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ENVIRONMENT AND COMMUNICATIONS LEGISLATION COMMITTEE
09/03/2011
National Broadband Network Companies Bill 2010; Telecommunications Legislation Amendment (National Broadband Network Measures—Access Arrangements) Bill 2011

CHAIR —I welcome Mr Daryl Quinlivan, Ms Pip Spence and Mr Philip Mason of the Department of Broadband, Communications and the Digital Economy—thanks for being here today. Do you wish to make a brief opening statement before we go to questions?

Mr Quinlivan —I have got a few comments I would like to make about the main issues that appear to have been raised with the committee. I will not take too long over those, if you are happy for me to read those?

CHAIR —Yes.

Mr Quinlivan —The bills add to the general obligations on NBN Co. as a carrier under the Telecommunications Act and the Competition and Consumer Act, so it needs to be seen as part of a broader regulatory framework that applies to the company. It adds to the policy framework the government has provided through the statement of expectations and a variety of other documents which are familiar to the committee, and which are reflected in the company’s corporate plan which has been discussed here over the last hour or so. I just want to go over a few of the main things that we think have been contentious and to provide some of our perspectives on those.

The first one is that some submissions have raised concerns about possible mission creep and NBN Co.’s temptation to move upstream into retail services. The concern is that some companies may become carriers and not provide services to the public, but that they nonetheless will be able to purchase services from NBN Co. because they hold a carrier licence for their own internal consumption. It is worth noting that this outcome is dependent on decisions of would-be customers, not those of NBN Co., and are therefore likely to reflect those customers’ views of the services that are on offer from the retail market at that time. Since 1997 the Telecommunications Act has not sought to restrict any person from becoming a carrier, nor has it sought to require a carrier to supply to the public. On the contrary, it has encouraged entry to the market with the wider benefits that this can bring.

However, the costs and inconvenience to an organisation of becoming a carrier should not be underestimated. In this case, it would include purchasing equipment to transform NBN Co.’s basic connectivity services into services that it could use for its own telephony, internet and other services. They would also include regulatory obligations, such as requirements to provide the security and law enforcement agencies with plans and assistance, paying the universal service levy and annual carrier charges and providing access to facilities and services for other end users—retailers. If a company finds it more efficient to take on these costs than to purchase from existing retail service providers then the law, as it has stood since 1997, does not stand in its way, and the government has not sought to change this.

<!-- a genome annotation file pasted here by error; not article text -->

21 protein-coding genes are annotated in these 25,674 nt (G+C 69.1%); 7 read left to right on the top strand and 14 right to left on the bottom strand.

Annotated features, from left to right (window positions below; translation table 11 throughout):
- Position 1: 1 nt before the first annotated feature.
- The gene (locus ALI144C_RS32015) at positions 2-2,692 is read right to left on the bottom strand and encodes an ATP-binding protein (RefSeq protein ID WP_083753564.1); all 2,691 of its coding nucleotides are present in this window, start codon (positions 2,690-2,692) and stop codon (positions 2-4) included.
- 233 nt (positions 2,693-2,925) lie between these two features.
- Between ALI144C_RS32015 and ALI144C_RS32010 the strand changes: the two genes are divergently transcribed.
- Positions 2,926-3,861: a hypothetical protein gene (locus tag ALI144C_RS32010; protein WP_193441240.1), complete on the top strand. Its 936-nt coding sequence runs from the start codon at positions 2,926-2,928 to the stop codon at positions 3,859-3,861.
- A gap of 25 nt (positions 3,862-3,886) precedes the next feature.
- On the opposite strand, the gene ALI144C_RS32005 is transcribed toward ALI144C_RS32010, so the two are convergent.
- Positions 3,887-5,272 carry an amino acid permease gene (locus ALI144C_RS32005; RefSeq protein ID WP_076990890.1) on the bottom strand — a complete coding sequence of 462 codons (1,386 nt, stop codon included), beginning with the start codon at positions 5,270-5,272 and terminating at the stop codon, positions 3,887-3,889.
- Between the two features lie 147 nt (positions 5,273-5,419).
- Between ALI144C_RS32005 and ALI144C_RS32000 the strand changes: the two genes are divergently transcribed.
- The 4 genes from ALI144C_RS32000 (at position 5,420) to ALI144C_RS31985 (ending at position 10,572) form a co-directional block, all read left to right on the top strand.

There have also been comments on the provisions in the NBN Companies Bill that would allow NBN Co. to supply services directly to specified utilities. Telstra, in its submission to the committee, says that this compromises the government’s policy that the NBN will be a wholesale only network. The exemption in the NBN Companies Bill addresses the fact that utilities are currently exempt from classification as carriers and carriage service providers under the Telecommunications Act, even though they may in fact be acting as such. The bill simply seeks to allow NBN Co. to treat them as carriers and carriage service providers when it comes to the supply of services. These provisions support arrangements that promote economically efficient outcomes.

The Energy Networks Association and Competitive Carriers Coalition have made it clear that the types of services that utilities want are not currently provided by retail providers. Access to the NBN in this context is attractive to utilities because of the ubiquitous nature of the network and the fact that it could help to reduce their own infrastructure costs. The submissions from Smart Grid Australia and the Energy Networks Association note that direct access to the NBN will deliver synergies between the rollouts of the NBN and utility infrastructure and promote the growth of smart metering and other remote information management technologies.